18. Innes, Robert D., 1990. "Limited liability and incentive contracting with ex-ante action choices," Journal of Economic Theory, Elsevier, vol. 52(1), pages 45-67, October.
    19. Abowd, John M & Zellner, Arnold, 1985. "Estimating Gross Labor-Force Flows," Journal of Business & Economic Statistics, American Statistical Association, vol. 3(3), pages 254-283, June.
    20. Kahn, Charles & Huberman, Gur, 1988. "Two-sided Uncertainty and "Up-or-Out" Contracts," Journal of Labor Economics, University of Chicago Press, vol. 6(4), pages 423-444, October.
    21. Harris, Milton & Raviv, Artur, 1979. "Optimal incentive contracts with imperfect information," Journal of Economic Theory, Elsevier, vol. 20(2), pages 231-259, April.
    Full references (including those not matched with items on IDEAS)

    This item is not listed on Wikipedia, on a reading list or among the top items on IDEAS.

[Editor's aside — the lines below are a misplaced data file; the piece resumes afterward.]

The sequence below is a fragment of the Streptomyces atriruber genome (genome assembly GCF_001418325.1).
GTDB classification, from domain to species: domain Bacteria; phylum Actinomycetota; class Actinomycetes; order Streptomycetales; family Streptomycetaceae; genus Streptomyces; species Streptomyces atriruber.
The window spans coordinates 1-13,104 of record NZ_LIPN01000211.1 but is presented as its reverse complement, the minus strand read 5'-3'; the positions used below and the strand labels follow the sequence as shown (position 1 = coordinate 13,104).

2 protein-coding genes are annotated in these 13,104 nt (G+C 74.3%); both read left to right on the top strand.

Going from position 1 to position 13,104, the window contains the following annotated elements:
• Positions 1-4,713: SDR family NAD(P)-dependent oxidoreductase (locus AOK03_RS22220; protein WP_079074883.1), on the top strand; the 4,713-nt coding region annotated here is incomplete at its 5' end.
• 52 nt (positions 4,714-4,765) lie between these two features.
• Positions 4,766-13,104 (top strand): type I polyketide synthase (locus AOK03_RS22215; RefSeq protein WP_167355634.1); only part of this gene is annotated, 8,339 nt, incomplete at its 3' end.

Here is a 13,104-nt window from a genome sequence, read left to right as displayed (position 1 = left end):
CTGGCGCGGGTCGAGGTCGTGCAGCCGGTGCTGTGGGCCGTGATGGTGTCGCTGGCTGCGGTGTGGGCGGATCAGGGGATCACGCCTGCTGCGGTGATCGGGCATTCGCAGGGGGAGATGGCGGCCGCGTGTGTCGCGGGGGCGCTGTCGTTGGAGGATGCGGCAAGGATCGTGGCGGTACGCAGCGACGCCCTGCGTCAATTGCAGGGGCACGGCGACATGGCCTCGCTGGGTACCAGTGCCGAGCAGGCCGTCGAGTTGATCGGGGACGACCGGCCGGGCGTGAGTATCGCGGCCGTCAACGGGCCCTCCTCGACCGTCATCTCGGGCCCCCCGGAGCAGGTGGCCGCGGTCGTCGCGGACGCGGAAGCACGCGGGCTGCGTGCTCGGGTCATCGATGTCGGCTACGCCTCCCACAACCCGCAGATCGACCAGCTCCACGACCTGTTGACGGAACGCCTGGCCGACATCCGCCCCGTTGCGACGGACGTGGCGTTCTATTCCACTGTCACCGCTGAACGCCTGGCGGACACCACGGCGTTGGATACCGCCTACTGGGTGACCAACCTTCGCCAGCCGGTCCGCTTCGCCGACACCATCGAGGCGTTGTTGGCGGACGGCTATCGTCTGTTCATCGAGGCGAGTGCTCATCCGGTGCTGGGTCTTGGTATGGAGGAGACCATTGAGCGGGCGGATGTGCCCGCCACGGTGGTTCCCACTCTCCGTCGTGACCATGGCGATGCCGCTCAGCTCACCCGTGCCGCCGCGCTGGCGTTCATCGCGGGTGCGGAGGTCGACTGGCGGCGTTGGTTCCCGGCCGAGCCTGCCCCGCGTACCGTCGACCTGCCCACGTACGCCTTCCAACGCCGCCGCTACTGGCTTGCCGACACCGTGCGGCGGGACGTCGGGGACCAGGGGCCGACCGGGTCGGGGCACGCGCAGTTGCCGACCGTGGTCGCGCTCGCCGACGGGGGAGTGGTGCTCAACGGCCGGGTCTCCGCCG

When requesting a correction, please mention this item's handle: RePEc:red:sed007:277. See general information about how to correct material in RePEc.

    For technical questions regarding this item, or to correct its authors, title, abstract, bibliographic or download information, contact: (Christian Zimmermann)

    If you have authored this item and are not yet registered with RePEc, we encourage you to do it here. This allows to link your profile to this item. It also allows you to accept potential citations to this item that we are uncertain about.

    If references are entirely missing, you can add them using this form.

    If the full references list an item that is present in RePEc, but the system did not link to it, you can help with this form.

    If you know of missing items citing this one, you can help us creating those links by adding the relevant references in the same way as above, for each refering item. If you are a registered author of this item, you may also want to check the "citations" tab in your profile, as there may be some citations waiting for confirmation.

    Please note that corrections may take a couple of weeks to filter through the various RePEc services.

    This information is provided to you by IDEAS at the Research Division of the Federal Reserve Bank of St. Louis using RePEc data.